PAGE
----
Philosophy Lexicon of Arguments

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Causality: causality is the relation between two (separate) entities, whereby a state change of the one entity causes the state of the other entity to change. Nowadays it is assumed that an energy transfer is crucial for talking about a causal link.
D. Hume was the first to consistently deny the observability of cause and effect. (David Hume Eine Untersuchung über den menschlichen Verstand, Hamburg, 1993, p. 95).


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Annotation: The above characterizations of concepts are neither definitions nor exhausting presentations of problems related to them. Instead, they are intended to give a short introduction to the contributions below. – Lexicon of Arguments.

 
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Arma II 122
Causal relation/Hume/tradition/Armstrong: in general, one assumes that the separateness is secured through that A and B are separated by any description, if it was not be self-contradictory, if A exists and B not.
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II 125
Place itself has rejected that 40 years ago, namely the view that two logically different descriptions can not refer to one and the same thing. - order: distinctiveness of descriptions/of objects - solution: we have to assume three entities here - hardness and inelasticity ((s) because its relative to partners).
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Danto I 307
Causality/cause/effect/Hume/Danto: there are in addition to eventual causal links still logical links - because the various ideas are not randomly together in the mind.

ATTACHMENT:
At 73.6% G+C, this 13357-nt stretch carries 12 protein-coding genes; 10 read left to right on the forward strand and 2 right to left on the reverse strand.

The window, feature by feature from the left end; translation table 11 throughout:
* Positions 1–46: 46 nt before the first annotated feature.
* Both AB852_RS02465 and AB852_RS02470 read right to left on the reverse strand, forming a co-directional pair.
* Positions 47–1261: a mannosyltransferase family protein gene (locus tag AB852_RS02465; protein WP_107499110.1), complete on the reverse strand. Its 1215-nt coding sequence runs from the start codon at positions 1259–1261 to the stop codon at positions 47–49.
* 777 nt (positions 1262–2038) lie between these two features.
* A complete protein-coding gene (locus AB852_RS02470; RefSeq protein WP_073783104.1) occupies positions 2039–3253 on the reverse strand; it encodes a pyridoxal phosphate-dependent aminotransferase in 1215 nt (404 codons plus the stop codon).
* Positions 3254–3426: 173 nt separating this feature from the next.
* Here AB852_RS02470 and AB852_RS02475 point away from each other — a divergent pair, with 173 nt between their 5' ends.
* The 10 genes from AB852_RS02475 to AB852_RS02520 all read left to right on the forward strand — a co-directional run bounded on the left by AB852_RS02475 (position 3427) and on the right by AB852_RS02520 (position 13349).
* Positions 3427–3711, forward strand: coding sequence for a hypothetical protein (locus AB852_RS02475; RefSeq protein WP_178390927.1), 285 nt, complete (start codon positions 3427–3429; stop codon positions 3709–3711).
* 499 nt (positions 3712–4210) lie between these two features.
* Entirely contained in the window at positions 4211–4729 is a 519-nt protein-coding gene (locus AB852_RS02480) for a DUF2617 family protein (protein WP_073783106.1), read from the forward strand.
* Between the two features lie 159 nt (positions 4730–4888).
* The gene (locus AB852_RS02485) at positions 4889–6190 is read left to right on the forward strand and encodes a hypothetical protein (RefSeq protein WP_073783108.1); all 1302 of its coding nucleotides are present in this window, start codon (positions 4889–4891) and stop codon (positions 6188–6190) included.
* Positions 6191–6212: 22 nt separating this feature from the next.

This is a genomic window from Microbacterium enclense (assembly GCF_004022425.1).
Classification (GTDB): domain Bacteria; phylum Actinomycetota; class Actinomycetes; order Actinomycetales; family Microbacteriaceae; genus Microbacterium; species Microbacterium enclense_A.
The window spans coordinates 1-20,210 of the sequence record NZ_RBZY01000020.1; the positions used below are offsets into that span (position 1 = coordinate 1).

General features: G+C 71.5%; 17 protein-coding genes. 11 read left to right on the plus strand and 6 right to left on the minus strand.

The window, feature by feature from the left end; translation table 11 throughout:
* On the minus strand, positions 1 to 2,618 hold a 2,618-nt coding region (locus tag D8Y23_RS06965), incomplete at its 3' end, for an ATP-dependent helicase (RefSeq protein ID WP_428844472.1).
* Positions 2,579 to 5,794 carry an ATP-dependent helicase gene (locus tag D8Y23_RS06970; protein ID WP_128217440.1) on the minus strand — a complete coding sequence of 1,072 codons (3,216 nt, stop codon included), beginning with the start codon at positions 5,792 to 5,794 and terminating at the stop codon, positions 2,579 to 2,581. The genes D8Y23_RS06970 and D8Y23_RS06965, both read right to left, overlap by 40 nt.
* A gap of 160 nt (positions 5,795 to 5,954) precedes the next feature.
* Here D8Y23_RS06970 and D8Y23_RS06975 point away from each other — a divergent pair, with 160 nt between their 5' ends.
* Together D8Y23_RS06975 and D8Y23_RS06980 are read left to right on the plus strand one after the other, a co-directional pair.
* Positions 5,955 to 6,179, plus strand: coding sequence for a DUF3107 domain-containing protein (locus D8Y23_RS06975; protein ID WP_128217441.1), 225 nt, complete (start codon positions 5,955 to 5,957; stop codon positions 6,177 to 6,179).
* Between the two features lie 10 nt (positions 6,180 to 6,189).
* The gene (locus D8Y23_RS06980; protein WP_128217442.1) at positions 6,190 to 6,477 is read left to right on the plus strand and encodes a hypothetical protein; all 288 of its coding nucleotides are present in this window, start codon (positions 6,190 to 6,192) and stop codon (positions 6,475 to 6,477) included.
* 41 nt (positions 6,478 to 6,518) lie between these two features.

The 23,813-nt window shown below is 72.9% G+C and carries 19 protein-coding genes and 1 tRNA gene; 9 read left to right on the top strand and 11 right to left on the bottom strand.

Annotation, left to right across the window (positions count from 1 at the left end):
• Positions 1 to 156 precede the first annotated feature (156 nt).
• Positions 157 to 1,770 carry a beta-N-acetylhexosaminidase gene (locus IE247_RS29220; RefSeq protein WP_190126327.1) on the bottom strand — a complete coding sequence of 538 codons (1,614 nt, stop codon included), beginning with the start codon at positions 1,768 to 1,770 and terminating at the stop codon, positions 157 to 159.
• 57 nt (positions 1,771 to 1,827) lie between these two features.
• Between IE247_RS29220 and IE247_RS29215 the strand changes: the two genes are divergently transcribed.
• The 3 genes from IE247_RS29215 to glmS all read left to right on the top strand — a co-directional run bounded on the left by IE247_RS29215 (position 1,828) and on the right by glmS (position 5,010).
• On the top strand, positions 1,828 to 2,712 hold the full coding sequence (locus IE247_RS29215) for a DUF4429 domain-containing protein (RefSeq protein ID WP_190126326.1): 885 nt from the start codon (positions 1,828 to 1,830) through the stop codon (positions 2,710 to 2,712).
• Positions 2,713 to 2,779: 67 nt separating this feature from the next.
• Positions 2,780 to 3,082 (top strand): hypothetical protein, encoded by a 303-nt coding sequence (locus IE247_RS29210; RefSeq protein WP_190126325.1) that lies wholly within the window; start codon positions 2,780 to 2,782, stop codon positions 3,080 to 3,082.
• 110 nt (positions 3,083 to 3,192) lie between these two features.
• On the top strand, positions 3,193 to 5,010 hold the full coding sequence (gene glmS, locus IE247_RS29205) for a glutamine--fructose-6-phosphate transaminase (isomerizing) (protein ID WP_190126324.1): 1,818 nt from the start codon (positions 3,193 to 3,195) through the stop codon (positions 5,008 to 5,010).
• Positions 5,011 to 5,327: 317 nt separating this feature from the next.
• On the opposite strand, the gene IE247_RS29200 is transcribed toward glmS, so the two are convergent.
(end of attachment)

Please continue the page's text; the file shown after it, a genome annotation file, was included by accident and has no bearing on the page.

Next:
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Hume I 15
Causality/Hume: is affect! - Impression of self-awareness - Effect of Similarity - The notion of causality is one with the notion of things.
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I 71
Causality/Hume: not from probability (this may have to be determined at each stage of the habit) - but from gradual observation.
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I 74
Its true content cannot be constituted in experience because it itself constitutes the experience
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I 75
ideas need to have a different context than mere individual events - otherwise no inference from effect to cause - solution: habit as a principle - habit: requires experience.
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I 146
Causality/Hume: the only relation, from which one can conclude. - Experience: thereby purely selective - constitutive. the habit - Conclusion: changes the level.
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I 152
Causality literally stands for the property.


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Explanation of symbols: Roman numerals indicate the source, arabic numerals indicate the page number. The corresponding books are indicated on the right hand side. ((s)…): Comment by the sender of the contribution.
D. Hume
I Gilles Delueze David Hume, Frankfurt 1997 (Frankreich 1953,1988)
II Norbert Hoerster Hume: Existenz und Eigenschaften Gottes aus Speck(Hg) Grundprobleme der großen Philosophen der Neuzeit I Göttingen, 1997
Dt I
A. C. Danto
Wege zur Welt München 1999

Dt III
Arthur C. Danto
Nietzsche als Philosoph München 1998

Dt VII
A. C. Danto
The Philosophical Disenfranchisement of Art (Columbia Classics in Philosophy) New York 2005


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Ed. Martin Schulz, access date 2017-11-21